Surly Recruits Local Advisors to Select Brewery Site
Yet another of the many steps involved in building a $20 million brewery has been taken.
Brooklyn Center-based Surly Brewing Company on Monday announced that it has hired the Tegra Group-a Minneapolis-based real estate advisory firm-to assist in selecting a location for its planned brewpub.
Standing before a crowded bar in downtown Minneapolis, Surly founder and President Omar Ansari announced the partnership through a bullhorn, saying, “Now it begins-things are really going to happen.”
The Tegra Group-which was involved in several high-profile local projects, including the Walker Art Center and Target Field-will help Surly select a site for the brewery, finalize financing for the project, and choose architectural, engineering, and construction companies.
Surly, which has been struggling to meet demand for its popular beers, in February announced ambitious plans to build a new $20 million “destination brewery” featuring a beer garden, bar, restaurant, rooftop deck, and event center. The company has said that the project would help create as many as 150 permanent jobs and up to 85 construction jobs.
Ansari and his team spearheaded a change in a longstanding liquor law to create a new type of type of license called a taproom license, which now allows breweries to sell pints of beer directly from their breweries.
St. Paul recently passed a city ordinance to allow its breweries to sell pints on their premises, and Minneapolis followed suit last week. Ansari was present when Mayor R.T. Rybak signed the ordinance-prompting speculation that Surly was honing in on a Minneapolis site.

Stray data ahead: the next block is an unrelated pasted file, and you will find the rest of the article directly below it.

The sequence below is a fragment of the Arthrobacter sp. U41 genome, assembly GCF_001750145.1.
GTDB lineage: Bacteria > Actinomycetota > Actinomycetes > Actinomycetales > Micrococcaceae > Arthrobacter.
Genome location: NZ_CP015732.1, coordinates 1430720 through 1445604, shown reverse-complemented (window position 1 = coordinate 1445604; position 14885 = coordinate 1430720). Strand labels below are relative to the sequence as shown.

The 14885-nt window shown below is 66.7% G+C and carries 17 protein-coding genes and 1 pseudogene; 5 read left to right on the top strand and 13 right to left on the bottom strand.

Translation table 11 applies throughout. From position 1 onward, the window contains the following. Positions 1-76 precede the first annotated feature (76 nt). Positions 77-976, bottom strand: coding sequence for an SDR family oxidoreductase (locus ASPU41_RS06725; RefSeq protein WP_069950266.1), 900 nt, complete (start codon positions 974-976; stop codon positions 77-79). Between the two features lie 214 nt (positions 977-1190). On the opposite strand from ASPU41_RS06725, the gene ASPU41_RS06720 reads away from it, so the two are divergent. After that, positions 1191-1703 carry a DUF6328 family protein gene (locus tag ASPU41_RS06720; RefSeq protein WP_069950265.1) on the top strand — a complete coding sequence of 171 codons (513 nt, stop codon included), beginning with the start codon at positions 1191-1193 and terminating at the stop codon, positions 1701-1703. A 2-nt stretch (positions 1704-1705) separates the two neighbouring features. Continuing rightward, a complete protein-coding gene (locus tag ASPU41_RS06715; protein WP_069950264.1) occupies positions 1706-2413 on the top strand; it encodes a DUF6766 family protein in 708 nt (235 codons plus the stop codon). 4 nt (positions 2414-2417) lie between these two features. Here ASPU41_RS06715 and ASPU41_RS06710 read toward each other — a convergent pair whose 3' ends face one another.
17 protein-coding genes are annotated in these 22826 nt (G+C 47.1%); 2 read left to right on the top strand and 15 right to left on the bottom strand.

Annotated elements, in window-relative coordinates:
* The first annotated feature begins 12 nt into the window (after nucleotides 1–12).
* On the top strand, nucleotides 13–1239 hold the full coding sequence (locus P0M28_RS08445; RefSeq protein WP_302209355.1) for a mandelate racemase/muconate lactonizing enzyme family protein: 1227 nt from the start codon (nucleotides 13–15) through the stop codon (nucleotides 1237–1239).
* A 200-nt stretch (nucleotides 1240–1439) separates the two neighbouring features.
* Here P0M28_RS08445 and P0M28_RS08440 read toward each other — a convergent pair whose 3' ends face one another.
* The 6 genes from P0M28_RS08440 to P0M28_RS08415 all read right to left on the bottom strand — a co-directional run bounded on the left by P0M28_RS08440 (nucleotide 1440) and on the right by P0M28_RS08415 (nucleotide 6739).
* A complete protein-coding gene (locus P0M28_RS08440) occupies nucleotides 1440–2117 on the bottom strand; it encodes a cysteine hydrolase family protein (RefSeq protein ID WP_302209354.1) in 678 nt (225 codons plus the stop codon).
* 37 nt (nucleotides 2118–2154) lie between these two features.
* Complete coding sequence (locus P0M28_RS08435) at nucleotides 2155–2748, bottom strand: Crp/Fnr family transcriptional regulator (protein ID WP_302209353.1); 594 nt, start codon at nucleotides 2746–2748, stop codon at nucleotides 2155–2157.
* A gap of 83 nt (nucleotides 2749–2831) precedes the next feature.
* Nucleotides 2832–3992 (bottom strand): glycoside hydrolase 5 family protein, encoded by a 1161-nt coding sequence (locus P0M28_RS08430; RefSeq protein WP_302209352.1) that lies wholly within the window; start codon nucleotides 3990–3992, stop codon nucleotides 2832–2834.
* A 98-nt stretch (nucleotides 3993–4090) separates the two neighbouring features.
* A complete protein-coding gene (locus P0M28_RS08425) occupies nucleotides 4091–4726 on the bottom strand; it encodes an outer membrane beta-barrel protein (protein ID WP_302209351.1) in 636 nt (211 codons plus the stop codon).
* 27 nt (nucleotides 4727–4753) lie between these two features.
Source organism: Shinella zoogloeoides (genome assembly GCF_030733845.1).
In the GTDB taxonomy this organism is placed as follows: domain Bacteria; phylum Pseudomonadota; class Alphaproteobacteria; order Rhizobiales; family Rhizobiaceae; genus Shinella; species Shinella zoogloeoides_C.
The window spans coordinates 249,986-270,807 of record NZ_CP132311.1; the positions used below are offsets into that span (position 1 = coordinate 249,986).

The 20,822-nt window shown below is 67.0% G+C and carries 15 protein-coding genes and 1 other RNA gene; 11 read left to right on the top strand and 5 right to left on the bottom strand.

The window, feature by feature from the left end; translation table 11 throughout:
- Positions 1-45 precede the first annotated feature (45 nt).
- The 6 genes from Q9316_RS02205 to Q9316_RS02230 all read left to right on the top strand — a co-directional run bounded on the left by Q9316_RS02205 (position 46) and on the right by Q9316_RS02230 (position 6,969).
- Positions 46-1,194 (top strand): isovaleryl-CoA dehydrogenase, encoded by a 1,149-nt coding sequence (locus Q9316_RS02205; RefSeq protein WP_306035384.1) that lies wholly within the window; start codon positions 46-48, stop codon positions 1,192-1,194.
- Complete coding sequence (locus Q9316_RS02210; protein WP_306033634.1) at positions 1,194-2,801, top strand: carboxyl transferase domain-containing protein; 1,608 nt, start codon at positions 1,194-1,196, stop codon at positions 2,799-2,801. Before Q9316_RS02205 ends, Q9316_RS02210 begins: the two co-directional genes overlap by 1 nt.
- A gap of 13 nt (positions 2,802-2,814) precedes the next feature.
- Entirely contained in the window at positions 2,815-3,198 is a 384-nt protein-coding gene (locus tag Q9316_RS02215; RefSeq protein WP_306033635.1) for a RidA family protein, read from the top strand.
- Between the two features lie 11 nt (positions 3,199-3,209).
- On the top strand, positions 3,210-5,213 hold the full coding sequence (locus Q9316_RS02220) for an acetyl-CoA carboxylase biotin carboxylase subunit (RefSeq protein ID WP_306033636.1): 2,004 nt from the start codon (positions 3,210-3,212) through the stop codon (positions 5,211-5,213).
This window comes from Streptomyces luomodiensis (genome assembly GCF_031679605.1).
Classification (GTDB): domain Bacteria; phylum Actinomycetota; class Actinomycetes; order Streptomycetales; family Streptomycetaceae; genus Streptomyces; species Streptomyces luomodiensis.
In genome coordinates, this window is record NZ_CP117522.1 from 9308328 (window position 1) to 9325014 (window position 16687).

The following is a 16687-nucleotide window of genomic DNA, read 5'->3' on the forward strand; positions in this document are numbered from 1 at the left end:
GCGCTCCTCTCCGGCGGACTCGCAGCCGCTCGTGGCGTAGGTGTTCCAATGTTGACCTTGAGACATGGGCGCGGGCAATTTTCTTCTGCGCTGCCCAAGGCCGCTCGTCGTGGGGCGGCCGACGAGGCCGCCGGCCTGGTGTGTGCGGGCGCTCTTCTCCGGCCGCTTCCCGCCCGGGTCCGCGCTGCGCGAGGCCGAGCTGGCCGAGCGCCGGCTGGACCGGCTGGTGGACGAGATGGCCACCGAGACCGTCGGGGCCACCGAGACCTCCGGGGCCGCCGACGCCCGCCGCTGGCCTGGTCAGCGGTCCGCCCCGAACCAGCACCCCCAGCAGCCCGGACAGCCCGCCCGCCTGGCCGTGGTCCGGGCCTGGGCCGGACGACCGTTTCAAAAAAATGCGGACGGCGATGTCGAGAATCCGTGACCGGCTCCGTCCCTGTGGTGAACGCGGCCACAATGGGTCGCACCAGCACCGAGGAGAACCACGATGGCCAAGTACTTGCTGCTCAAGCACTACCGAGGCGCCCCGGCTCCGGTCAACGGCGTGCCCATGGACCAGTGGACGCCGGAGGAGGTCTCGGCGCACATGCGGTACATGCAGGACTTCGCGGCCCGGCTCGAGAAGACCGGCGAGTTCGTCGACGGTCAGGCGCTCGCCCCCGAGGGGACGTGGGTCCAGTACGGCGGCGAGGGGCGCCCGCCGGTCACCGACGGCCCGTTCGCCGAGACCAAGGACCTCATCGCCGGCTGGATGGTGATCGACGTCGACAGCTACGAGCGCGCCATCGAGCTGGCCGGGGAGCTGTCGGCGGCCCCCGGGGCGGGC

Ansari's Monday announcement took place at the recently opened Republic Bar & Grill in downtown Minneapolis, as the brewery celebrated the launch of Surly Five-a beer commemorating Surly's fifth anniversary.
Following his speech, Ansari told Twin Cities Business that he has spoken with local construction companies, including M.A. Mortenson Company and Ryan Companies, but the process has taught him that his expertise lies in beer-and properly executing his plan will require experienced professionals like the Tegra Group.
“We're looking forward to building on the momentum established by Surly Brewing Company's many supporters and help navigate the real estate and development process, starting with site selection,” Tom Hauschild, Tegra Group cofounder and partner, said in a statement. “Surly will be considering a variety of raw land, redevelopment, and existing building locations in the coming months.”
“There is one site I like in Minneapolis,” Ansari told Twin Cities Business, although he didn't disclose its location. He said the Tegra Group will conduct due diligence on several sites, and they hope to have narrowed the options to three or four within the next month, and have a final site selected within about four or five months.
Once the site is purchased, Ansari predicts the construction will take between two and three years-although that timeframe could vary based on the type of property selected. For example, revamping a historic site might require more time, he said.
Ansari didn't specify whether Surly is actively examining a site outside of Minneapolis or St. Paul, but said discussions with nearby municipalities indicate that many would be willing to quickly adopt the new ordinance in order to allow the brewery to be built.
Ansari also said that while his project will require time to build, he's heard from other local brewers who are excited to take advantage of the new liquor laws. For example, Fulton Brewery is looking to open a location in downtown Minneapolis this fall.
Surly and the Tegra Group both said that they are encouraging input from the public as they move forward with the new brewery. Surly said that details about how to submit ideas will be explained on its Facebook page.